British Science Week

We are in the midst of British Science Week! Running from 11-20 March, this is the UK's largest celebration of science, technology, engineering, and maths.

To celebrate we are exploring the wonderful world of science and maths.

What do these two quotes have in common?

"Up to about thirty years ago, it was thought that protons and neutrons were "elementary" particles, but experiments in which protons were collided with other protons or electrons at high speeds indicated that they were in fact made up of smaller particles."

And:

"I swear to use my scientific knowledge for the good of Humanity. I promise never to harm any person in my search for enlightenment.

I shall be courageous and careful in my quest for greater knowledge about the mysteries that surround us. I shall not use scientific knowledge for my own personal gain or give it to those who seek to destroy the wonderful planet on which we live.

If I break this oath, may the beauty and wonder of the Universe forever remain hidden from me."

Both come from books written by Stephen Hawking, famous theoretical physicist, cosmologist, and author and Director of Research at the Centre for Theoretical Cosmology within the University of Cambridge.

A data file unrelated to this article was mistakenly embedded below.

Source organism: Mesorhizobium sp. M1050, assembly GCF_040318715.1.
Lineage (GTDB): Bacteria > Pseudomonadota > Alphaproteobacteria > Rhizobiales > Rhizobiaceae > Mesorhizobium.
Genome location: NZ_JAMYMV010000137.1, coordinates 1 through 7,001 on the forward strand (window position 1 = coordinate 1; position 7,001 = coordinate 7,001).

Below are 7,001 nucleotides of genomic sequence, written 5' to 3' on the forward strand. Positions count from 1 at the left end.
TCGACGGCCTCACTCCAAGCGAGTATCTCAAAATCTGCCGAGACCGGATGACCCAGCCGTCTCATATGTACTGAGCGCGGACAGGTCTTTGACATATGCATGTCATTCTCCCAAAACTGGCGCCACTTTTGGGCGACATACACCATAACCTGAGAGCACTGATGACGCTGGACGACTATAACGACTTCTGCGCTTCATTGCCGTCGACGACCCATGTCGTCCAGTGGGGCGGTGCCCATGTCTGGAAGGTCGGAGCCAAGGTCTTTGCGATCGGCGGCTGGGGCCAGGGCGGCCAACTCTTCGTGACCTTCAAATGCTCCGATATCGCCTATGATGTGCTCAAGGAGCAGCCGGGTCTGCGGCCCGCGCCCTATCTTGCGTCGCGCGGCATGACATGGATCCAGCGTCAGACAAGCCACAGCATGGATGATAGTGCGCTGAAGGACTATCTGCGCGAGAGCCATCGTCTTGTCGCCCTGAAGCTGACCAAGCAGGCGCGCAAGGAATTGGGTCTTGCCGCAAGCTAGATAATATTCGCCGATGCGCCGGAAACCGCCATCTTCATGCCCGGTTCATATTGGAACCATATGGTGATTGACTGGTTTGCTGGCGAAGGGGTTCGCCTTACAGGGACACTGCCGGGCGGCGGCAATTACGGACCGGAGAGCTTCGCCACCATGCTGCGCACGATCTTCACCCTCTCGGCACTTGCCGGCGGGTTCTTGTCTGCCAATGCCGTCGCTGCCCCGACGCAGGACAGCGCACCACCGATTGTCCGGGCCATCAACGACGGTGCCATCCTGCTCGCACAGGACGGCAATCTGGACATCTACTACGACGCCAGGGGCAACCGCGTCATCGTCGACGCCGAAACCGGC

The first quote comes from his most well-known book A Brief History of Time. Through this book, Hawking attempts to explain a range of cosmology subjects, including black holes, in simple terms (and it features on the Kumon Recommended Reading List).

Did you know that Hawking is also a children's author? In 2007 he teamed up with his daughter, Lucy Hawking, to write a book about the universe and this is where the second quote comes from. Entitled George's Secret Key to the Universe it also features on our Recommended Reading List. It takes readers on a journey of discovery through space with the central character George. The book enables children to learn about atoms, stars, planets and moons before moving on to black holes, whilst following George on his adventures.

The quote above is "The Oath of the Scientist", and George must say this before he can travel into outer space.

So, as it's British Science Week, why don't you say "The Oath of the Scientist" with your child and go on a journey of discovery with George's Secret Key to the Universe?
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